This summer, I was lucky enough to take a trip to Europe with my Baba joon. When we were in Paris, we kept seeing advertisements for the exhibition, IRAN: Unedited History.
Curious, we decided to check it out at the Museum of Modern Art. The large gallery of drawings, pictures, film, posters, and artifacts is split into three sections: The era of Modernization (1960-1978), the Revolution and the Iran-Iraq War (1979-1988), and the Contemporary era (1989-2014).
The art hung on white walls. It was not at all crowded and eerily quiet.
People seemed to be too intrigued to comment.
The only sounds came from Iranian movies that had been montaged into a five-screen presentation in one corner. Switching between scenes of a seductive, glamorous Persian film star, to crying and mourning from chadori women in the haram, and fight scenes between Persians and Mongolians, softly echoing throughout the deadly quiet gallery.
After reading Iran’s timeline, which was written on the wall, we saw paintings by artists such as Bahman Mohassess.
Colorful posters from the Arts Festival in Shiraz hung above drawings and newspaper articles about events both good and bad.
The “prostitution gallery” by Kaveh Golestan, was a significant portion of the exhibition. Black-and-white photos of women, old and young, sitting in their rooms or on the streets. A video, which could be listened to with headphones, plays interviews with the women, revealing how they were tricked or sold into the terrible lives they lead—some of them have children.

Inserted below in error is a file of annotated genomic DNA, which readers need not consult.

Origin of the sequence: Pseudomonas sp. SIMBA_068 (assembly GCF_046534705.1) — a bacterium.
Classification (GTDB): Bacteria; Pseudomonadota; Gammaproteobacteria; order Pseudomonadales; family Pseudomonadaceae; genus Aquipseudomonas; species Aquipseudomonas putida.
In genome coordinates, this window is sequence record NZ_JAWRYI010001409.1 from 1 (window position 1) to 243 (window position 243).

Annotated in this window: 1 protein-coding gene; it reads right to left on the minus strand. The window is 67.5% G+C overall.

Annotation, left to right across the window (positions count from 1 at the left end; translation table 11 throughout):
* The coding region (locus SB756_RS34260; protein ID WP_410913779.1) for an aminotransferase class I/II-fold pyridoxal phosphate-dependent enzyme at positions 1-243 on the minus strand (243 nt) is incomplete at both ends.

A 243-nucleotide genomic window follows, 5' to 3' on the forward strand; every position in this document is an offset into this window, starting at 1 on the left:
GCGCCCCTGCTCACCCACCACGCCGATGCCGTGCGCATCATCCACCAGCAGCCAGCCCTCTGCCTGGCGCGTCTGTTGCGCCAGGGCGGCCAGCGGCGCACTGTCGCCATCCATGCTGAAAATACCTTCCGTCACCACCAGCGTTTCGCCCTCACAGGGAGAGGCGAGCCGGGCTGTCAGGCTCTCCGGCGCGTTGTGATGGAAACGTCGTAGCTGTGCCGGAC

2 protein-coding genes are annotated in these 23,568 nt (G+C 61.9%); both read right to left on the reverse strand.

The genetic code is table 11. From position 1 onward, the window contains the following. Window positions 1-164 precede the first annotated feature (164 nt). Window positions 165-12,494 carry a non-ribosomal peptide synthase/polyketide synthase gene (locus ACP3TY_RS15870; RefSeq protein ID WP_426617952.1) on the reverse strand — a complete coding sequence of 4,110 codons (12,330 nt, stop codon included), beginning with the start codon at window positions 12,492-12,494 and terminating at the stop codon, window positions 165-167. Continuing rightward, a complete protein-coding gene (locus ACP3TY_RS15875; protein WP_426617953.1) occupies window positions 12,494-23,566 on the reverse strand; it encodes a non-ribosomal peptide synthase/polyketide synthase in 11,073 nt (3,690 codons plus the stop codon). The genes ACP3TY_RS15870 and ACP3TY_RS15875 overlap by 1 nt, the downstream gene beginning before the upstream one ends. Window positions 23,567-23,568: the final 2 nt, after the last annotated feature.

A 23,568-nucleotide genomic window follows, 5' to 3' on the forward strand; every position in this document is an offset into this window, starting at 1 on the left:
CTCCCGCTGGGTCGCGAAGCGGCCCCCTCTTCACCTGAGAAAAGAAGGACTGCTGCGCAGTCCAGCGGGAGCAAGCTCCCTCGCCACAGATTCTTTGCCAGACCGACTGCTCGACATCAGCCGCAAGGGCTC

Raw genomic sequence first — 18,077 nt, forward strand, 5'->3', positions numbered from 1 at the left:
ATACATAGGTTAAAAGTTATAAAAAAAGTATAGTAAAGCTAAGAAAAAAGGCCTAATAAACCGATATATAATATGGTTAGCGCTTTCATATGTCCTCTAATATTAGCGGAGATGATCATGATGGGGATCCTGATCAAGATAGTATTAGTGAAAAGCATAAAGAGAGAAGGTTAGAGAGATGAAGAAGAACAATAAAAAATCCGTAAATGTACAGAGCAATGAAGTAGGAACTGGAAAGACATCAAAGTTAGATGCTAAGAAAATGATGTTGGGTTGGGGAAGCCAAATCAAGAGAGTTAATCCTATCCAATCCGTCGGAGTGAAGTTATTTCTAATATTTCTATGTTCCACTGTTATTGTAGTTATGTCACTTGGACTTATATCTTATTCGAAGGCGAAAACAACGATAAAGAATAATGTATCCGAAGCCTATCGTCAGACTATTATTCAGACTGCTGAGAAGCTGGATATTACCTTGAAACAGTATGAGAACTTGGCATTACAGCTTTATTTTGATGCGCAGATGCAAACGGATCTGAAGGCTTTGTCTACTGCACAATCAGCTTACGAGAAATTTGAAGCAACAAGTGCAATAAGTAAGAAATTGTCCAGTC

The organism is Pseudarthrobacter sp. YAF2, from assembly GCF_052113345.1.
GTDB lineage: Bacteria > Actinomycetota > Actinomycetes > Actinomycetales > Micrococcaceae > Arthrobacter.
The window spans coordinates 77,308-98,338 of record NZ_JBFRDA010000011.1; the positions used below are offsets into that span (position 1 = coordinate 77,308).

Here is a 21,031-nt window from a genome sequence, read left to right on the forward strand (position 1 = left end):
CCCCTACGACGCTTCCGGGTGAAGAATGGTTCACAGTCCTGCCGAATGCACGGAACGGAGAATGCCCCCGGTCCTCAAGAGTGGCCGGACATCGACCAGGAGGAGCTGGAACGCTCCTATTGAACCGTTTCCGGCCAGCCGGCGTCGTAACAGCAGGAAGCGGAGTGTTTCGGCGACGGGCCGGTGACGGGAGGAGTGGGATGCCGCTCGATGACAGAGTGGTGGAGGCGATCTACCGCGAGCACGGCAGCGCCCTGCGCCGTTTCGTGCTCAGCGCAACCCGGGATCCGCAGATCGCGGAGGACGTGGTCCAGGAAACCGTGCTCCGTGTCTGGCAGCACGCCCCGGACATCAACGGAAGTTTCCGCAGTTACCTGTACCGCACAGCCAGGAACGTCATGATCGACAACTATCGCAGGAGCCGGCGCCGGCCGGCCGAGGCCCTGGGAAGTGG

Interestingly enough, the collection was donated by the Ministry of Culture and Islamic Guidance.
The Revolution period exhibited anti-Shah and pro-democracy posters next to a projection screen showing a slideshow of clips and photos of the 1979 protests and welcoming of Imam Khomeini.
Perhaps the hardest section of the exhibition to view was that of the Iran-Iraq War. Pictures and slideshows of destroyed cities, bodies spread across the dirt, facial shots of the dead, and helplessness in the eyes of those still alive, caused me to look away more than once, not just for how graphic it was, but also the sorrow reality that war-torn Iran had suffered.
The last section of the exhibition was perhaps the most simple; weird and intriguing by contemporary Persian artists. A black-and-white slideshow of an Iranian inside the home. There was a backroom of tangible birds and black boxes of coal, perhaps used during the war. There were physical tombstones; one of them, unmarked.
At that moment, it strangely started to smell exactly like Iran.
The exhibition ended with a few political animations that took up the entire wall; most likely from the 2009 protests.
The last time I had felt this cold leaving a museum was when I had visited the Anne Frank House in Amsterdam. The chilling reality of our culture’s history affected me; I was unable to keep the black-and-white photos of eyes of Iranians, both happy and despaired. There was something haunting about even the contemporary slideshow, which featured pictures from a wedding and in-house gatherings.
It was simply a history lesson to my generation, and a painful reminiscence to the generation of our parents.
The exhibition will be open in Paris until August 24th. Overall, it was an interesting and educational experience. Hopefully, it can be shown in the United States and other parts of the world. There is a lot of sympathy to be drawn and…
a lot to be learned about our people’s past.
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